flotsam and jetsam


the part of the wreckage of a ship and its cargo found floating on the water. Compare jetsam, lagan.
material or refuse floating on water.
useless or unimportant items; odds and ends.
a vagrant, penniless population: the flotsam of the city slums in medieval Europe.
Also called flotsam and jetsam (for defs 3, 4).

1600–10; < Anglo-French floteson, derivative of floter to float < Old English flotian

flotsam, jetsam.
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World English Dictionary
flotsam (ˈflɒtsəm)
1.  jetsam Compare lagan wreckage from a ship found floating
2.  useless or discarded objects; odds and ends (esp in the phrase flotsam and jetsam)
3.  vagrants
[C16: from Anglo-French floteson, from floter to float]

Collins English Dictionary - Complete & Unabridged 10th Edition
2009 © William Collins Sons & Co. Ltd. 1979, 1986 © HarperCollins
Publishers 1998, 2000, 2003, 2005, 2006, 2007, 2009
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Word Origin & History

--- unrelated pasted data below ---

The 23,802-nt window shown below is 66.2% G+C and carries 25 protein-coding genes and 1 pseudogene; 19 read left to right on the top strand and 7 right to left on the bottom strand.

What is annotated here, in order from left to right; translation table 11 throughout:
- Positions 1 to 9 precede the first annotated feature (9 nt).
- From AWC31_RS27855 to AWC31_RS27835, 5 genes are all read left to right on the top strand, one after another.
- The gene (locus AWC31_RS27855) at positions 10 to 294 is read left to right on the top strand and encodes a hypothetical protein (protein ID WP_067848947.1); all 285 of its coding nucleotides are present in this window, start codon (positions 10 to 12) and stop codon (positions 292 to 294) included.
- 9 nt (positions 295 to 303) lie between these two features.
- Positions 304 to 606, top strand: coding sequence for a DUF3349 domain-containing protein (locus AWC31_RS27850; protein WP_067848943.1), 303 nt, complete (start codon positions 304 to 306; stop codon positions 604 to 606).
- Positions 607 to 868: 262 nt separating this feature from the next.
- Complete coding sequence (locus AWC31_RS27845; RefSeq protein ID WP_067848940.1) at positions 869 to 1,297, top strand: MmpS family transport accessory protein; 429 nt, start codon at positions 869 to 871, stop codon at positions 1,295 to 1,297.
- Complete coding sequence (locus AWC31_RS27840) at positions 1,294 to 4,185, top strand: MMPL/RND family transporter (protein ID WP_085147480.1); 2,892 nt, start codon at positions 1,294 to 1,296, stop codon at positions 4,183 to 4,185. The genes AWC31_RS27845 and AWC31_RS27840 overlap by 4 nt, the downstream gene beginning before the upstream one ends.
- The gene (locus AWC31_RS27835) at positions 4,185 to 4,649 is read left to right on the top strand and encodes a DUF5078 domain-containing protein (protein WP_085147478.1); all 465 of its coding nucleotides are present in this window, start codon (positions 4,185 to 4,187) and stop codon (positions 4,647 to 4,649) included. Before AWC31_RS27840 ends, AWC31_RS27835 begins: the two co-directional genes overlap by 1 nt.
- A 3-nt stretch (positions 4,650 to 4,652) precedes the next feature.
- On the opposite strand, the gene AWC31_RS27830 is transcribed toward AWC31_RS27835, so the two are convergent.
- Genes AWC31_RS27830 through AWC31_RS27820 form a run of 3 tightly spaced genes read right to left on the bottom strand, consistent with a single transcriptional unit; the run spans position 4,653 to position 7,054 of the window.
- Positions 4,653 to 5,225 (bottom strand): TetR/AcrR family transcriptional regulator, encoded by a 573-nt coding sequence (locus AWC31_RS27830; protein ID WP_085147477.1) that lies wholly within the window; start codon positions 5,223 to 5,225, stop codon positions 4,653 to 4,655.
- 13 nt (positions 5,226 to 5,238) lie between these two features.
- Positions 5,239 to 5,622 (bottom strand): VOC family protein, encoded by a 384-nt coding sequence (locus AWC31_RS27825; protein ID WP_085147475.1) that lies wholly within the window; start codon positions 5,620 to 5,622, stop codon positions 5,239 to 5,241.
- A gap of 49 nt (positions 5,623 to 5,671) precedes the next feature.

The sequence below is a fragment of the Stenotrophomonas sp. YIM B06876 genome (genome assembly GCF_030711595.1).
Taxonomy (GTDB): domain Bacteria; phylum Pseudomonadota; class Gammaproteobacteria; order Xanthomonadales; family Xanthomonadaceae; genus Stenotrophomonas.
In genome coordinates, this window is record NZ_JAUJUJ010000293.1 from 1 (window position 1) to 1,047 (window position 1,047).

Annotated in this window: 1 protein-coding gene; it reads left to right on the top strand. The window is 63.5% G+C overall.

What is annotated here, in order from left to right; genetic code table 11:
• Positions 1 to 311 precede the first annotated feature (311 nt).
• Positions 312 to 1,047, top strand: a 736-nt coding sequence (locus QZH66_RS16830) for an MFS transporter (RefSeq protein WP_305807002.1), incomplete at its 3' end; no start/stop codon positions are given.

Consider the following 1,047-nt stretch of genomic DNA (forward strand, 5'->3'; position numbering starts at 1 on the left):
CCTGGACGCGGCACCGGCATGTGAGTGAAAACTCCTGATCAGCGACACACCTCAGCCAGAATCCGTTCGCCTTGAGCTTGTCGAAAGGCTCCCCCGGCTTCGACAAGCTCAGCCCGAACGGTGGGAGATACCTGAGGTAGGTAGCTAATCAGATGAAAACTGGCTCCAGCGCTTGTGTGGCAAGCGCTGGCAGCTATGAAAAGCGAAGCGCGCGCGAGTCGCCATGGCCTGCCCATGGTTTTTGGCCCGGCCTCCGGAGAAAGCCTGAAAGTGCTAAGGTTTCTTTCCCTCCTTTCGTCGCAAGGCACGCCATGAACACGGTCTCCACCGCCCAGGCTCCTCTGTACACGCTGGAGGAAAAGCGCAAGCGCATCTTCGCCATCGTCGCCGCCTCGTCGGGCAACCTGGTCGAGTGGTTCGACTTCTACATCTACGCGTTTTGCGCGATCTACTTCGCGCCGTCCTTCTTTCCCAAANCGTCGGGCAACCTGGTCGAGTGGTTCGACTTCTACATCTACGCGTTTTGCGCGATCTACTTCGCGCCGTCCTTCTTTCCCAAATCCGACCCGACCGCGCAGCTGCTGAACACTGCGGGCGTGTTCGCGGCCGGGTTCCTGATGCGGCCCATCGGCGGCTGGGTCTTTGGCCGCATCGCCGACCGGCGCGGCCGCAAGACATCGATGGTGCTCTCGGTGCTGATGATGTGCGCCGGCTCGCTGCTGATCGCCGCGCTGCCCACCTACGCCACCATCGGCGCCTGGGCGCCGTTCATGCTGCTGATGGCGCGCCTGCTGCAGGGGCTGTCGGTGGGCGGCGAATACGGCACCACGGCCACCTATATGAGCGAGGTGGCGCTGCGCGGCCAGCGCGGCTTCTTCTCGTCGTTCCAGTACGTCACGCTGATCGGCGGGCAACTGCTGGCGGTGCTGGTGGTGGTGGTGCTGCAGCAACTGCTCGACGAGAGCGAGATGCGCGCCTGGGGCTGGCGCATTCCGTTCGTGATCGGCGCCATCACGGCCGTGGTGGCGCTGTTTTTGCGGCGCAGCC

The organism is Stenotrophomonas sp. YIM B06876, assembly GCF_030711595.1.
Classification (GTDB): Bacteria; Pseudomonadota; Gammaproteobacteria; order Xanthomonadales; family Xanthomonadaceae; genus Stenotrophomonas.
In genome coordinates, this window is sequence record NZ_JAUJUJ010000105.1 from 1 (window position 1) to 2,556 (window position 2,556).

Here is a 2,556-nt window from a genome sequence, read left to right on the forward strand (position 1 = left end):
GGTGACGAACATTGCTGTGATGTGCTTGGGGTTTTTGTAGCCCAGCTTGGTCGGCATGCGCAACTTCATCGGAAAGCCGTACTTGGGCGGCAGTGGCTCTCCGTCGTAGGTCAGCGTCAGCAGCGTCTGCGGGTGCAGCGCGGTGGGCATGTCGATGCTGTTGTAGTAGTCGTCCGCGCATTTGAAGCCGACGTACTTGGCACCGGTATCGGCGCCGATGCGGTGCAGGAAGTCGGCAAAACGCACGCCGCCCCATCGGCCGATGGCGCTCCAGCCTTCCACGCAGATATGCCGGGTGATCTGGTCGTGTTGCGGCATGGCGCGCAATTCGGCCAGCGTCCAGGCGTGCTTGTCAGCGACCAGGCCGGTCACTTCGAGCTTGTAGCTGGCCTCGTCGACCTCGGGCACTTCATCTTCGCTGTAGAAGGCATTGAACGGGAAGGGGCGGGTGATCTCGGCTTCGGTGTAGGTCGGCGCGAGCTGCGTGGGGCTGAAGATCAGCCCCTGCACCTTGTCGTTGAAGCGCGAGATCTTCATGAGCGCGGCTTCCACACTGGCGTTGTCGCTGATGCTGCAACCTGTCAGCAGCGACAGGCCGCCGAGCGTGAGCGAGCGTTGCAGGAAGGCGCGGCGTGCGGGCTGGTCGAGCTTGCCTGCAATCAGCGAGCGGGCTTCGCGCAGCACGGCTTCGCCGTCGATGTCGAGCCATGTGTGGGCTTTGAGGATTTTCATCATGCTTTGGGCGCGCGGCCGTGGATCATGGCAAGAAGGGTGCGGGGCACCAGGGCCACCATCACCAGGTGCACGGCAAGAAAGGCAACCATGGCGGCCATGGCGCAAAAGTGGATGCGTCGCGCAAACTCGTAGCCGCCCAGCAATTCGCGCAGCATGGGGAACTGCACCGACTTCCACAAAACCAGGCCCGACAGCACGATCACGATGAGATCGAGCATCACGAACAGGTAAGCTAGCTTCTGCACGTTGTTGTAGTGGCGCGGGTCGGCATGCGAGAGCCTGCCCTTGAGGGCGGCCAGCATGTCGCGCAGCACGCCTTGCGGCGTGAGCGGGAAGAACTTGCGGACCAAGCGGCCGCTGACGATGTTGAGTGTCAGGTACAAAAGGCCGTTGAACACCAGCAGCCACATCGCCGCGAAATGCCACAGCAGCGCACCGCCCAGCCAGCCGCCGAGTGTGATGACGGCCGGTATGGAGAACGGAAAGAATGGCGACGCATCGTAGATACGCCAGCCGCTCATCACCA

c.1600, from Anglo-Fr. floteson, from O.Fr. flotaison "a floating," from floter "to float" (of Gmc. origin) + -aison, from L. -ation(em). Spelled flotsen till mid-19c. when it altered, perhaps under influence of many English words in -some. In British law, flotsam are goods found floating on the sea
as a consequence of a shipwreck or action of wind or waves; jetsam are things cast out of a ship in danger of being wrecked, and afterward washed ashore, or things cast ashore by the sailors. Whatever sinks is lagan.
Online Etymology Dictionary, © 2010 Douglas Harper
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American Heritage
Idioms & Phrases

flotsam and jetsam

  1. Discarded odds and ends, as in Most of our things have been moved to the new house, but there's still some flotsam and jetsam to sort. [Mid-1800s]

  2. Destitute, homeless individuals, as in The mayor was concerned about the flotsam and jetsam of the inner city. [Second half of 1900s] Both words originated in 17th-century sailing terminology. Flotsam literally meant "wreckage or cargo that remains afloat after a ship has sunk." Jetsam meant "goods thrown overboard from a ship in danger of sinking in order to give it more buoyancy." Both literal meanings remain current, although the distinction between them is often forgotten.

The American Heritage® Dictionary of Idioms by Christine Ammer.
Copyright © 1997. Published by Houghton Mifflin.
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